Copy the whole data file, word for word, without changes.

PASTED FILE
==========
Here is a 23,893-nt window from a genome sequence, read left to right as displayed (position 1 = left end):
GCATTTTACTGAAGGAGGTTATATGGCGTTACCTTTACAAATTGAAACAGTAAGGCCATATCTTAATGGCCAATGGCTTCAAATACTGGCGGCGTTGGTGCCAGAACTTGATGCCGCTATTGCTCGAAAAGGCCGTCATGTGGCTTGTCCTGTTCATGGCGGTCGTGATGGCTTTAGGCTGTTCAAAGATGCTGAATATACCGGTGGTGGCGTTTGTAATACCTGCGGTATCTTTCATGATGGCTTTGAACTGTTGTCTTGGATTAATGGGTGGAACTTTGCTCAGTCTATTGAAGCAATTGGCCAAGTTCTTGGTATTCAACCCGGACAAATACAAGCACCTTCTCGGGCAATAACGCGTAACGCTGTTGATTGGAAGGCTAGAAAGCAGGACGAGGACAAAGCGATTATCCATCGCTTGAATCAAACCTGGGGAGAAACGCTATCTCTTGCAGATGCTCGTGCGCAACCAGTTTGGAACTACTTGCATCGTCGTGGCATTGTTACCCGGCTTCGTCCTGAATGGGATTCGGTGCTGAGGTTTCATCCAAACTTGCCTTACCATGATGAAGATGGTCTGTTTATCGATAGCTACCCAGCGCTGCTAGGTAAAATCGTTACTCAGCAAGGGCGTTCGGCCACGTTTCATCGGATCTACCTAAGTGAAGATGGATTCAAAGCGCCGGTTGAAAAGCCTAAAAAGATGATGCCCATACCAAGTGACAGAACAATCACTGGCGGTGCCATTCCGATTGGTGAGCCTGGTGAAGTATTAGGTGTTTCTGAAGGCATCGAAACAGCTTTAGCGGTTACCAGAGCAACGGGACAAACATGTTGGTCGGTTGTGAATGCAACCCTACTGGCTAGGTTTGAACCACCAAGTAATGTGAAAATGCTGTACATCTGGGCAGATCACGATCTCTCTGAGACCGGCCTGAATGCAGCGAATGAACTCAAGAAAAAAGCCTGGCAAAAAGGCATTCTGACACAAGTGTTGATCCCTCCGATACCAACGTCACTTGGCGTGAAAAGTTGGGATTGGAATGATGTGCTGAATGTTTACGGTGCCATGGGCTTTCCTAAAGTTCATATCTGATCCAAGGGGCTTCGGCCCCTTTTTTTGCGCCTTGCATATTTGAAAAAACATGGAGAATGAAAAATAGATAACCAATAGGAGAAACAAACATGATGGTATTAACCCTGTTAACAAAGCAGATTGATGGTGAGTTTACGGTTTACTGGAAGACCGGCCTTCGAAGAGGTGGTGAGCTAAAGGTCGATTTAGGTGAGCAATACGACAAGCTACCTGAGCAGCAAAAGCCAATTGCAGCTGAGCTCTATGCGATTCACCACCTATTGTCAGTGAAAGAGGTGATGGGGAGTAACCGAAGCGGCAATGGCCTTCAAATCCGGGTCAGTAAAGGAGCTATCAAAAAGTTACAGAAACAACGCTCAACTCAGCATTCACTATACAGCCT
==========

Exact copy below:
Here is a 23,893-nt window from a genome sequence, read left to right as displayed (position 1 = left end):
GCATTTTACTGAAGGAGGTTATATGGCGTTACCTTTACAAATTGAAACAGTAAGGCCATATCTTAATGGCCAATGGCTTCAAATACTGGCGGCGTTGGTGCCAGAACTTGATGCCGCTATTGCTCGAAAAGGCCGTCATGTGGCTTGTCCTGTTCATGGCGGTCGTGATGGCTTTAGGCTGTTCAAAGATGCTGAATATACCGGTGGTGGCGTTTGTAATACCTGCGGTATCTTTCATGATGGCTTTGAACTGTTGTCTTGGATTAATGGGTGGAACTTTGCTCAGTCTATTGAAGCAATTGGCCAAGTTCTTGGTATTCAACCCGGACAAATACAAGCACCTTCTCGGGCAATAACGCGTAACGCTGTTGATTGGAAGGCTAGAAAGCAGGACGAGGACAAAGCGATTATCCATCGCTTGAATCAAACCTGGGGAGAAACGCTATCTCTTGCAGATGCTCGTGCGCAACCAGTTTGGAACTACTTGCATCGTCGTGGCATTGTTACCCGGCTTCGTCCTGAATGGGATTCGGTGCTGAGGTTTCATCCAAACTTGCCTTACCATGATGAAGATGGTCTGTTTATCGATAGCTACCCAGCGCTGCTAGGTAAAATCGTTACTCAGCAAGGGCGTTCGGCCACGTTTCATCGGATCTACCTAAGTGAAGATGGATTCAAAGCGCCGGTTGAAAAGCCTAAAAAGATGATGCCCATACCAAGTGACAGAACAATCACTGGCGGTGCCATTCCGATTGGTGAGCCTGGTGAAGTATTAGGTGTTTCTGAAGGCATCGAAACAGCTTTAGCGGTTACCAGAGCAACGGGACAAACATGTTGGTCGGTTGTGAATGCAACCCTACTGGCTAGGTTTGAACCACCAAGTAATGTGAAAATGCTGTACATCTGGGCAGATCACGATCTCTCTGAGACCGGCCTGAATGCAGCGAATGAACTCAAGAAAAAAGCCTGGCAAAAAGGCATTCTGACACAAGTGTTGATCCCTCCGATACCAACGTCACTTGGCGTGAAAAGTTGGGATTGGAATGATGTGCTGAATGTTTACGGTGCCATGGGCTTTCCTAAAGTTCATATCTGATCCAAGGGGCTTCGGCCCCTTTTTTTGCGCCTTGCATATTTGAAAAAACATGGAGAATGAAAAATAGATAACCAATAGGAGAAACAAACATGATGGTATTAACCCTGTTAACAAAGCAGATTGATGGTGAGTTTACGGTTTACTGGAAGACCGGCCTTCGAAGAGGTGGTGAGCTAAAGGTCGATTTAGGTGAGCAATACGACAAGCTACCTGAGCAGCAAAAGCCAATTGCAGCTGAGCTCTATGCGATTCACCACCTATTGTCAGTGAAAGAGGTGATGGGGAGTAACCGAAGCGGCAATGGCCTTCAAATCCGGGTCAGTAAAGGAGCTATCAAAAAGTTACAGAAACAACGCTCAACTCAGCATTCACTATACAGCCT